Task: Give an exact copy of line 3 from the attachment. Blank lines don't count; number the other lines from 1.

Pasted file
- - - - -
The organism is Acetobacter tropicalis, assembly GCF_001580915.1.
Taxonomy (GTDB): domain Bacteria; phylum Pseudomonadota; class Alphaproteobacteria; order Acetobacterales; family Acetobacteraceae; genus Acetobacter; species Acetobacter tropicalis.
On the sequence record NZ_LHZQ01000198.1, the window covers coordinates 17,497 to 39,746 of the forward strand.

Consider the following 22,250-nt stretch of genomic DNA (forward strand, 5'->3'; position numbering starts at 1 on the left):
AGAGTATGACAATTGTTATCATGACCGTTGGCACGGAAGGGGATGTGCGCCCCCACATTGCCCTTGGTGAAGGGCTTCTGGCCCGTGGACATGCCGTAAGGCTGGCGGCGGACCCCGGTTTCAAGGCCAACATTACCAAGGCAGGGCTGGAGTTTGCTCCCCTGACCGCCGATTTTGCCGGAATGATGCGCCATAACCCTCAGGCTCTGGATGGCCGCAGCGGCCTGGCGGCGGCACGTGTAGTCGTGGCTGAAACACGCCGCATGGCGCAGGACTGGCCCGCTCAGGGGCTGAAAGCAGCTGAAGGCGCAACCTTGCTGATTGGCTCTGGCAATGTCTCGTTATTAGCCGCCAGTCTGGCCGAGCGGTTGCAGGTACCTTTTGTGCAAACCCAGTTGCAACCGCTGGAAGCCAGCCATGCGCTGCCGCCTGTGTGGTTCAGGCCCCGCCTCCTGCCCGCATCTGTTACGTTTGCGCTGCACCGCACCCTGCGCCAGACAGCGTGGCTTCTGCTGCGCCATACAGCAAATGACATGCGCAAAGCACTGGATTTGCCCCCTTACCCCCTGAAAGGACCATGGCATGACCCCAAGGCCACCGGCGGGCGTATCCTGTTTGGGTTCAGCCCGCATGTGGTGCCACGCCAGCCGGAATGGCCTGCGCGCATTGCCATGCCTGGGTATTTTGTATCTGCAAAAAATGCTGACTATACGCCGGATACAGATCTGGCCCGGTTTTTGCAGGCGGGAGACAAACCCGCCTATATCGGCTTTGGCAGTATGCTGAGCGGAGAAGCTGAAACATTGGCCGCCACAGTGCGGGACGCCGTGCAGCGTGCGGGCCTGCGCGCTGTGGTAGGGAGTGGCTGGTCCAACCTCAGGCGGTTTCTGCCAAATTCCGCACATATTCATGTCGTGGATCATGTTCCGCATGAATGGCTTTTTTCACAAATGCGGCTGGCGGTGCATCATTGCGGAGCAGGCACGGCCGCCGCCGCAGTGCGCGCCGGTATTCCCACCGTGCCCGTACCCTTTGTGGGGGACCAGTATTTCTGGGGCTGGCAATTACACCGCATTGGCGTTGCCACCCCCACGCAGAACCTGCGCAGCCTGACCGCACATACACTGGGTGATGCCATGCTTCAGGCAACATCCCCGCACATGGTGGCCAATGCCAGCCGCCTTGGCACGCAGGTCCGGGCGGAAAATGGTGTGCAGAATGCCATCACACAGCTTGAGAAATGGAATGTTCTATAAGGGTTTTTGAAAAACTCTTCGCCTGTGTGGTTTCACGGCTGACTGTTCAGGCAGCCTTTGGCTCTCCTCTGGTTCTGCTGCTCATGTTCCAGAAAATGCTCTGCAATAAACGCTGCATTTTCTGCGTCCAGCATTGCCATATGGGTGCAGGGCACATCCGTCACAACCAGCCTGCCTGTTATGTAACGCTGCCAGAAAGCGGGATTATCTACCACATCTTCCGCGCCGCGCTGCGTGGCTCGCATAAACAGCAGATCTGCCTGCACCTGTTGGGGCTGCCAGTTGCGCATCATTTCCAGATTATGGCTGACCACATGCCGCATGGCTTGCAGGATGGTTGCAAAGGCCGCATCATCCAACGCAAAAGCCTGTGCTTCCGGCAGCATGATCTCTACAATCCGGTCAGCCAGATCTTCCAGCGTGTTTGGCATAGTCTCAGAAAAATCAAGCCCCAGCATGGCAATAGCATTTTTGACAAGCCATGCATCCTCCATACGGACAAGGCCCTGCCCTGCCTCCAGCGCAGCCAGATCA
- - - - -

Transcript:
On the sequence record NZ_LHZQ01000198.1, the window covers coordinates 17,497 to 39,746 of the forward strand.